19. By: Mehrotra , Aaron (BOFIT); Sánchez-Fung, José R. (BOFIT)
    Abstract: This paper forecasts inflation in China over a 12-month horizon. The analysis runs 15 alternative models and finds that only those considering many predictors via a principal component display a better relative forecasting performance than the univariate benchmark.
    Keywords: inflation forecasting; data-rich environment; principal components; China
    JEL: C53 E31
    Date: 2008–04–21
  20. By: Mercereau, Benôit; Miniane, Jacques Alain
    Abstract: The present value model of the current account has been very popular, as it provides an optimal benchmark to which actual current account series have often been compared. We show why persistence in observed current account data makes the estimated optimal series very sensitive to small-sample estimation error, making it close to impossible to determine whether the paths of the two series truly bear any relation to each other. Moreover, the standard Wald test of the model will falsely accept or reject the model with substantial probability. Monte Carlo simulations and estimations using annual and quarterly data from five OECD countries strongly support our predictions. In particular, we conclude that two important consensus results in the literature – that the optimal series is highly correlated with the actual series, but substantially less volatile – are not statistically robust.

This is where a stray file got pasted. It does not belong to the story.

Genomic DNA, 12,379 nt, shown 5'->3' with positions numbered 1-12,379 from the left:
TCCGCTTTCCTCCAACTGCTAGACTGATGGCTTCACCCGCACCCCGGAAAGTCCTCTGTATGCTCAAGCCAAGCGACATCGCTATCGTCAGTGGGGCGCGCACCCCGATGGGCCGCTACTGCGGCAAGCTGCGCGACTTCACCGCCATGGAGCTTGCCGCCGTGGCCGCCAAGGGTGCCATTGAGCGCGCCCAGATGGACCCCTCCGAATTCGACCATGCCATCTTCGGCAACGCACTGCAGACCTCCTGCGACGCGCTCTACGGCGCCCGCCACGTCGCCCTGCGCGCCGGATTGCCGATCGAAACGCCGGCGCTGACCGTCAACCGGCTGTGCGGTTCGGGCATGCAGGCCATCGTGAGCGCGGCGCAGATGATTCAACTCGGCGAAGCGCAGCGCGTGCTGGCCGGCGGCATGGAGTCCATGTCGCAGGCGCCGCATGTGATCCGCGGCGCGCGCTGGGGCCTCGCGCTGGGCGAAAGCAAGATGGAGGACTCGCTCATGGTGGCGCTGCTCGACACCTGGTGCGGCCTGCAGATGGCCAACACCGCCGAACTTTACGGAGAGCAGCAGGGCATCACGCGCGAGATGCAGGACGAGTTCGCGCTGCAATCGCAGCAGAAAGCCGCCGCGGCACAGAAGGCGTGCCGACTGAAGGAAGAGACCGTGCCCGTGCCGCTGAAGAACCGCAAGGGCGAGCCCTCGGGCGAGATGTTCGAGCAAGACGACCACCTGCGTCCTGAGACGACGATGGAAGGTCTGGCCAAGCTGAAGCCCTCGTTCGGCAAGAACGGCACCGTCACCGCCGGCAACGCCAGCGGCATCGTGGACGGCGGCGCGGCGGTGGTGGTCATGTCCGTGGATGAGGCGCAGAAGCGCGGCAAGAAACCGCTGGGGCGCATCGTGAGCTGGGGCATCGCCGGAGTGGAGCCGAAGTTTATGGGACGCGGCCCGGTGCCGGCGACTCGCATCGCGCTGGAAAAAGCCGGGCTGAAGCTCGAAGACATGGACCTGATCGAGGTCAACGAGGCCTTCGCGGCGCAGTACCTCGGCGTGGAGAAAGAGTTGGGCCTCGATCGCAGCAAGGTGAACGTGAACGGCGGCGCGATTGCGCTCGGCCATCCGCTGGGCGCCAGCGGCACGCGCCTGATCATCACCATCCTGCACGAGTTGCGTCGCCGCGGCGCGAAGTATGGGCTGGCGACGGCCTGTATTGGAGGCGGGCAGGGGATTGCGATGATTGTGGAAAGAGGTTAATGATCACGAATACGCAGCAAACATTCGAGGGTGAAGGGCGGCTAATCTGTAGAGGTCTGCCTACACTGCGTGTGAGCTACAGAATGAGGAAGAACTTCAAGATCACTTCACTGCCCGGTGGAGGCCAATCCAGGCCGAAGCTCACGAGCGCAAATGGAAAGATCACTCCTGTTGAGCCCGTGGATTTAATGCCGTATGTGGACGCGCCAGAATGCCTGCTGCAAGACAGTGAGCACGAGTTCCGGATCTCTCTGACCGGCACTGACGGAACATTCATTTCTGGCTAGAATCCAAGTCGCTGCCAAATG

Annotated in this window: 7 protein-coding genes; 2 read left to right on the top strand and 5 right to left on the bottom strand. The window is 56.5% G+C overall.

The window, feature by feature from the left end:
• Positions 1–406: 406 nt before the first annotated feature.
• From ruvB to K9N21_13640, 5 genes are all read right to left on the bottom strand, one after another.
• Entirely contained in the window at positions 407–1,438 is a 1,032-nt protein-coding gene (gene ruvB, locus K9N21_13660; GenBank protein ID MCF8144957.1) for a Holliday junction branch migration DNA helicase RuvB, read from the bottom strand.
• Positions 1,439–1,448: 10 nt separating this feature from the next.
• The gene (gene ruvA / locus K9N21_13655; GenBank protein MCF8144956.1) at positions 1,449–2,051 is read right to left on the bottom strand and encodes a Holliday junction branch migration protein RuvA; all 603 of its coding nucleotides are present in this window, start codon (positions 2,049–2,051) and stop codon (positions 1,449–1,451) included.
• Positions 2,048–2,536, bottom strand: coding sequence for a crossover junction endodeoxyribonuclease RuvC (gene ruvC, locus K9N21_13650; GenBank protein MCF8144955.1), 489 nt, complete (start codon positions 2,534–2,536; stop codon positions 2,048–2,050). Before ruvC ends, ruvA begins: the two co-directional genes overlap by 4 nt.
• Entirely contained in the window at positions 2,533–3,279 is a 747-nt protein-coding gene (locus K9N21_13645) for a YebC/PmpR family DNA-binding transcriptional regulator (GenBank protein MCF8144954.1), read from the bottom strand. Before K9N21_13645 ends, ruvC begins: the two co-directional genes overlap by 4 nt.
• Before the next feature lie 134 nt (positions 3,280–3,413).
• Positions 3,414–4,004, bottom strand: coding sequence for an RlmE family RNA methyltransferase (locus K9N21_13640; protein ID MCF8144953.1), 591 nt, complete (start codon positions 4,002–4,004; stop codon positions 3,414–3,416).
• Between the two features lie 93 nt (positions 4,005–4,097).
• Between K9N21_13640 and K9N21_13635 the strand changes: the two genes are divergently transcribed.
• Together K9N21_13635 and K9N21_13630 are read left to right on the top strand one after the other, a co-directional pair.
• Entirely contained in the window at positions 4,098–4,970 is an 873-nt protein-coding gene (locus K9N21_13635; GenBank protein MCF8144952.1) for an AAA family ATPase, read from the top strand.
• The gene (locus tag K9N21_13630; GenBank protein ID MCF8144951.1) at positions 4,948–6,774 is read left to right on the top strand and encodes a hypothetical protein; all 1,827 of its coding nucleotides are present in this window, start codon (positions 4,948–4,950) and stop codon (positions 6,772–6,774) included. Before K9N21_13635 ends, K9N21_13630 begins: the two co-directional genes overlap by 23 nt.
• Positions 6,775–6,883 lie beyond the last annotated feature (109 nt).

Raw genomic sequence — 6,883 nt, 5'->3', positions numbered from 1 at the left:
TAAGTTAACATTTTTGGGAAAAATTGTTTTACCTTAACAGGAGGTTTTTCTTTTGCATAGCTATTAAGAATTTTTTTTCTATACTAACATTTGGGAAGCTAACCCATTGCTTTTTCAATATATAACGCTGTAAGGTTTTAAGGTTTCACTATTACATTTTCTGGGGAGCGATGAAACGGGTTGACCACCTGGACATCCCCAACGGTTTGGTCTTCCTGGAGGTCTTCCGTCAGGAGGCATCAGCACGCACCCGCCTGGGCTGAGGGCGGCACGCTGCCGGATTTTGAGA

Keywords: Current account, present value model, model evaluation
    JEL: C11 C52 F32 F41
    Date: 2008
  21. By: Colander, David C.
    Abstract: This paper asks the question: Why has the “general-to-specific” cointegrated VAR approach as developed in Europe had only limited success in the US as a tool for doing empirical macroeconomics, where what might be called a “theory comes first” approach dominates? The reason this paper highlights is the incompatibility of the European approach with the US focus on the journal publication metric for advancement. Specifically, the European “general-to specific” cointegrated VAR approach requires researcher judgment to be part of the analysis, and the US focus on a journal publication metric discourages such research methods. The US “theory comes first” approach fits much better with the journal publication metric.
    Keywords: Incentives, empirical work, econometrics, methodology, cointegration, VAR
    JEL: B4
    Date: 2008
  22. By: TENENHAUS, Michel
    Abstract: In this research, the authors explore the use of ULS-SEM (Structural-Equation-Modelling), PLS (Partial Least Squares), GSCA (Generalized Structured Component Analysis), path analysis on block principal components and path analysis on block scales on customer satisfaction data.
    Keywords: Component-based SEM; covariance-based SEM; GSCA; path analysis; PLS path modelling; Structural Equation Modelling; Unweighted Least Squares
    JEL: C10 C23
    Date: 2008–01–01